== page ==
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SQL Server Regular Expressions for Data Validation and Cleanup


By:   |   Read Comments (10)   |   Related Tips: 1 | 2 | More > Functions - User Defined UDF

Problem

You need to provide data validation at the server level for complex strings like phone numbers, email addresses, etc. You may also need to do data cleanup / standardization before moving it from source to target. Although SQL Server provides a fair number of string functions, the code developed with these built-in functions can become complex and hard to maintain or reuse.

Solution

.NET Base Class Library provides the System.Text.RegularExpressions namespace which contains classes with access to the .NET Framework regular expressions engine. Using these classes you can use .NET languages in addition to the T-SQL programming language to create database objects like stored procedures and functions to operate on strings to retrieve and update data in SQL Server databases.

For example, a regular expression can be applied to a text field, to search for a first pattern, then modify the text field to conform to a second pattern. Regular expressions use a language of their own, specifically designed for string processing, with some of the most popular listed below:

  • Internet Email: \w+([-+.']\w+)*@\w+([-.]\w+)*\.\w+([-.]\w+)*
  • Internet URL: http(s)?://([\w-]+\.)+[\w-]+(/[\w- ./?%&=]*)?
  • US Phone Number: ((\(\d{3}\) ?)|(\d{3}-))?\d{3}-\d{4}
  • US Social Security Number: \d{3}-\d{2}-\d{4}
  • US ZIP Code: \d{5}(-\d{4})?
  • URI: \b(\S+)://([^:]+)(?::(\S+))?\b

Describing how these regular expressions are constructed and work is beyond the scope of this article.

 

In the tip presented here we will show the code necessary to develop a SQL CLR C# function that validates an input string, and in the case of finding a match, outputs a transformed string. (To learn more about creating a CLR function, refer to this tip.) To be more concrete, the function takes an input string believed to contain a character representation of a phone number; if the assumption is true, the function will output a string in a compact form, containing only the digits.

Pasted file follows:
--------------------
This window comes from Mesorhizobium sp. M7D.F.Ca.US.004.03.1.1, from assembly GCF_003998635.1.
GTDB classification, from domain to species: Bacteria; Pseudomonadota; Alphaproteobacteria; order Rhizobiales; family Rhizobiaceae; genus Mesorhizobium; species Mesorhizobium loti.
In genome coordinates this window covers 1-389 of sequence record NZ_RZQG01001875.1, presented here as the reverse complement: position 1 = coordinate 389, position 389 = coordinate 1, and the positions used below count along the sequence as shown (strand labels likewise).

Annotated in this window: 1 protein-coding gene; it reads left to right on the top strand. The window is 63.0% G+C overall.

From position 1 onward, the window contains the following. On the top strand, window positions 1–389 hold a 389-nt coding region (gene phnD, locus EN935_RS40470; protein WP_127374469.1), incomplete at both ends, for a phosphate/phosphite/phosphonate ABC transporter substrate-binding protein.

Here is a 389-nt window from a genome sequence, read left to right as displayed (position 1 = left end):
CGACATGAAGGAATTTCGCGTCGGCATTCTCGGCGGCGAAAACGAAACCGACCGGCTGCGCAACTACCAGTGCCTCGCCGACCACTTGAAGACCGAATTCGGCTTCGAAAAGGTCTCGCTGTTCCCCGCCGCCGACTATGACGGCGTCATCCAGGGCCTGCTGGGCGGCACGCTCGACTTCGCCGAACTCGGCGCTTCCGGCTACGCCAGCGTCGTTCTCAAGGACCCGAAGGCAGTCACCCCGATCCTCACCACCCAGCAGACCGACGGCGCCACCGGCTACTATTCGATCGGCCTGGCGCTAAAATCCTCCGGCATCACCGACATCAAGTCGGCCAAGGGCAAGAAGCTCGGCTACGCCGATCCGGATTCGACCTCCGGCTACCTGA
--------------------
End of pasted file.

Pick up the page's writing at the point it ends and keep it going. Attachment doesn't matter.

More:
Although pretty straightforward, the code sample below has comments to improve clarity. 

This function takes three parameters:

  • InputString
  • MatchPattern
  • ReplacementPattern
using Microsoft.SqlServer.Server;
using System.Data.SqlTypes;
// namespace to work with regular expressions
using System.Text.RegularExpressions;
public class cls_RegularExpressions
{
  [SqlFunction]
  public static SqlString ReplaceMatch(
    SqlString InputString,
    SqlString MatchPattern,
    SqlString ReplacementPattern)
  {
    try
    {
      // input parameters must not be NULL
      if (!InputString.IsNull &&
          !MatchPattern.IsNull &&
          !ReplacementPattern.IsNull)
      {